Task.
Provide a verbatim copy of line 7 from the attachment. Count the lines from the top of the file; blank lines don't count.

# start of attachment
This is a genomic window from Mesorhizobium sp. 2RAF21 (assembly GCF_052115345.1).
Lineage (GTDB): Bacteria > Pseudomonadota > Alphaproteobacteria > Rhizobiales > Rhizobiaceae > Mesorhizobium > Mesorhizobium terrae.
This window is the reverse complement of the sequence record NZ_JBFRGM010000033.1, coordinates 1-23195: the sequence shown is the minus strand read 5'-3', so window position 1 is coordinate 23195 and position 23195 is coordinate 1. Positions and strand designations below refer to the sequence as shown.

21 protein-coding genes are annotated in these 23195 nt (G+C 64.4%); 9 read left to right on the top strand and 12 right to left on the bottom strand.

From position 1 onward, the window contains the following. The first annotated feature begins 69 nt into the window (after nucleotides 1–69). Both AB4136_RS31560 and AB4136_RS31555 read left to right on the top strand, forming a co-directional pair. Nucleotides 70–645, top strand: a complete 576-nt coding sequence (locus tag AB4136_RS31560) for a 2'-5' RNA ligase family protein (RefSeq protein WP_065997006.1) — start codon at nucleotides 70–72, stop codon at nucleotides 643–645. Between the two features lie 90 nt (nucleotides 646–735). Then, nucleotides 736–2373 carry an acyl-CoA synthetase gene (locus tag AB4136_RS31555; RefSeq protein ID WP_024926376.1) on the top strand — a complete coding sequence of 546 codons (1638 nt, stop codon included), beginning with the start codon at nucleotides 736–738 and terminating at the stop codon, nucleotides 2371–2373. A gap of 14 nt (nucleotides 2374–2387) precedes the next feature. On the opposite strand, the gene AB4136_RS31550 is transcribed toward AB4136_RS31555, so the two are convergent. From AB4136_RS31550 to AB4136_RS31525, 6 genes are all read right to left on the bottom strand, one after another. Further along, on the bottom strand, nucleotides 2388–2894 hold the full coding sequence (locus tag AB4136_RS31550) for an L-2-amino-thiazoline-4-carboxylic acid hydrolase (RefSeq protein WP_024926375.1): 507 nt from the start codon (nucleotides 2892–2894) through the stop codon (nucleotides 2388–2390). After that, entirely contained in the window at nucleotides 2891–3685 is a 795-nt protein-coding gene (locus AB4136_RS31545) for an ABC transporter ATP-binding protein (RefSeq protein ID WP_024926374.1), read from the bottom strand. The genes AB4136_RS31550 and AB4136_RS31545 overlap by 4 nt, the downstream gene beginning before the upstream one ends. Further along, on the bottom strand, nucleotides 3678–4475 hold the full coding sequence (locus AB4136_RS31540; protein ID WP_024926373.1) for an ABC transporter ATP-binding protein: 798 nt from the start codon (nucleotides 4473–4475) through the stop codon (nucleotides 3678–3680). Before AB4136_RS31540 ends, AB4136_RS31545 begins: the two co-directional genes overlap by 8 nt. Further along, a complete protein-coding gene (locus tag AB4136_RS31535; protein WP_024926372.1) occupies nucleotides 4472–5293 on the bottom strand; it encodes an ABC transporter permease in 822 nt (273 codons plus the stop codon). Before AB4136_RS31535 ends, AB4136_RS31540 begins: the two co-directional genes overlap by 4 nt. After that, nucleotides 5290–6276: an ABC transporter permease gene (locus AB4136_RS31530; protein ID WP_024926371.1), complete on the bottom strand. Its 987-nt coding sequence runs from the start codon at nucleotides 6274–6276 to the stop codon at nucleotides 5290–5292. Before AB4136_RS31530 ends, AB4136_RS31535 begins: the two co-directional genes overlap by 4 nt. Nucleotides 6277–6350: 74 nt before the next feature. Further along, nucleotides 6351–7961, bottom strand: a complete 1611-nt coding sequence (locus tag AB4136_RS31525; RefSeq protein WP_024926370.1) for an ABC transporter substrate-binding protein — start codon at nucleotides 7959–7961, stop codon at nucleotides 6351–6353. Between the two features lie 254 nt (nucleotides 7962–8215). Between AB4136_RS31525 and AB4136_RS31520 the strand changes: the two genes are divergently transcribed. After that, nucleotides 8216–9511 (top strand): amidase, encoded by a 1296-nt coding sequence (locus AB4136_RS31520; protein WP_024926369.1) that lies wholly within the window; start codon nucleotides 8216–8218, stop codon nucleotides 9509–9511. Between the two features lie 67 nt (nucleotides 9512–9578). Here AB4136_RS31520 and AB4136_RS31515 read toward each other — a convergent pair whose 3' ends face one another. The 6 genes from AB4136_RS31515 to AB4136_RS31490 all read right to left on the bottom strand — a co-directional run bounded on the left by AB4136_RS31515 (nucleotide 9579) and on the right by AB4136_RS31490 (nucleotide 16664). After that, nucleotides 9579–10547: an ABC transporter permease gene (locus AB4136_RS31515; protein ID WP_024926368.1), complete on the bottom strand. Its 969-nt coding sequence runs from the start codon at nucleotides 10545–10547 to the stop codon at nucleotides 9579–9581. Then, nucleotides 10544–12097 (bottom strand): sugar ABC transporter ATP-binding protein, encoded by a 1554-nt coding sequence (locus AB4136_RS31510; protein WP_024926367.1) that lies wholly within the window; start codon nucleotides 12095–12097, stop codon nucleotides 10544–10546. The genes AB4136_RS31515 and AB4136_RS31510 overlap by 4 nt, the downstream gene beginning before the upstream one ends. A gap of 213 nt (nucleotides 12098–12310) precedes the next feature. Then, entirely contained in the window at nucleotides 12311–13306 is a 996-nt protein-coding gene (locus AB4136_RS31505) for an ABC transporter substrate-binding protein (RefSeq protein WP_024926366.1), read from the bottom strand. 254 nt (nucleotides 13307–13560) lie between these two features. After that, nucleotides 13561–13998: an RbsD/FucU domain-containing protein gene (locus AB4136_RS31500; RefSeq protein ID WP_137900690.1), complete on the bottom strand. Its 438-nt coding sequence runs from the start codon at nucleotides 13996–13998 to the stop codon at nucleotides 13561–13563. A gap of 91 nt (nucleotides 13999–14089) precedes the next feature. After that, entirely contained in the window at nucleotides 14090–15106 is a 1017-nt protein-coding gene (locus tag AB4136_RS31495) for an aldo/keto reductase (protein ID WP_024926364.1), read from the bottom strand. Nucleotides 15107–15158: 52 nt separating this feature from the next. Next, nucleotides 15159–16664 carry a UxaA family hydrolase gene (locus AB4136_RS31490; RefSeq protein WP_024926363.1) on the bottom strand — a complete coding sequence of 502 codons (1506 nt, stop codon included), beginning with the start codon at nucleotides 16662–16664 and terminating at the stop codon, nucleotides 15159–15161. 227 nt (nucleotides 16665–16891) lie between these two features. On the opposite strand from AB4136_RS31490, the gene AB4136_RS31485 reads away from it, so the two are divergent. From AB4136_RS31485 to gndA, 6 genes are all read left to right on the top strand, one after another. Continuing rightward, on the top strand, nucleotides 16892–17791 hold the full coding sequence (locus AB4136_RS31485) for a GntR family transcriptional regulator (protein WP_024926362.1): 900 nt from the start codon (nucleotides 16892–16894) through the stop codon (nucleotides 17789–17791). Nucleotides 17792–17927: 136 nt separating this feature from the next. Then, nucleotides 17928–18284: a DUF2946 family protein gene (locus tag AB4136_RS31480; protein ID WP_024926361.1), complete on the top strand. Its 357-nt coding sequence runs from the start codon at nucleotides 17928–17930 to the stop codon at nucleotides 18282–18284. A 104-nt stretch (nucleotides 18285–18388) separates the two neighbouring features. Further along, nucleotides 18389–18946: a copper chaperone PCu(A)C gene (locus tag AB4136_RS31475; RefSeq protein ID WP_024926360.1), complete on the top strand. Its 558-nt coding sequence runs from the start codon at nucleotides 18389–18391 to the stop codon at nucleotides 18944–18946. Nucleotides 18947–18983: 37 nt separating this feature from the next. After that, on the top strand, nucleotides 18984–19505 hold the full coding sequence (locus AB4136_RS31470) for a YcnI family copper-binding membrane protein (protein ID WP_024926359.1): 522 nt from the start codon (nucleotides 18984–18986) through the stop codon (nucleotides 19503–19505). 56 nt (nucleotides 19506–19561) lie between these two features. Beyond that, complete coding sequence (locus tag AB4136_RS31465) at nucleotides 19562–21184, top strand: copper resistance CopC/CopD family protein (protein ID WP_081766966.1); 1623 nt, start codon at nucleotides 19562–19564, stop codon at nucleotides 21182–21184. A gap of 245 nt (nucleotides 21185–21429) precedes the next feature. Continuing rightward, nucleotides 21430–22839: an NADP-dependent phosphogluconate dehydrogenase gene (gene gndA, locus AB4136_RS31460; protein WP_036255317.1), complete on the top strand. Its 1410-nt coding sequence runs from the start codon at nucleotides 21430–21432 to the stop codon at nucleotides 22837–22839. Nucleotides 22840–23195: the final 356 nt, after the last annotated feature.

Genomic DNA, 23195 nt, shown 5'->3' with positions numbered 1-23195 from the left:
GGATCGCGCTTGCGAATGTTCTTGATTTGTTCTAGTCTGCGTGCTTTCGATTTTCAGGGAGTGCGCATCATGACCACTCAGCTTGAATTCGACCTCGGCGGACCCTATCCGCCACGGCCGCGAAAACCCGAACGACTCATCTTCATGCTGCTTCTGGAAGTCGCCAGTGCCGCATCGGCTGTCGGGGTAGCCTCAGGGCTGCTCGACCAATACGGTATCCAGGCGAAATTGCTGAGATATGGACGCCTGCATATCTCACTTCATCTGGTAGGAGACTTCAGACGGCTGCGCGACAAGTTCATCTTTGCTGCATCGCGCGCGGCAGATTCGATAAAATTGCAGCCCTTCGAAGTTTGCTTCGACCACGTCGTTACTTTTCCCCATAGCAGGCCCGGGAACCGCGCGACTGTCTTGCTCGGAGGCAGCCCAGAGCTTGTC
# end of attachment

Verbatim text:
GGATCGCGCTTGCGAATGTTCTTGATTTGTTCTAGTCTGCGTGCTTTCGATTTTCAGGGAGTGCGCATCATGACCACTCAGCTTGAATTCGACCTCGGCGGACCCTATCCGCCACGGCCGCGAAAACCCGAACGACTCATCTTCATGCTGCTTCTGGAAGTCGCCAGTGCCGCATCGGCTGTCGGGGTAGCCTCAGGGCTGCTCGACCAATACGGTATCCAGGCGAAATTGCTGAGATATGGACGCCTGCATATCTCACTTCATCTGGTAGGAGACTTCAGACGGCTGCGCGACAAGTTCATCTTTGCTGCATCGCGCGCGGCAGATTCGATAAAATTGCAGCCCTTCGAAGTTTGCTTCGACCACGTCGTTACTTTTCCCCATAGCAGGCCCGGGAACCGCGCGACTGTCTTGCTCGGAGGCAGCCCAGAGCTTGTC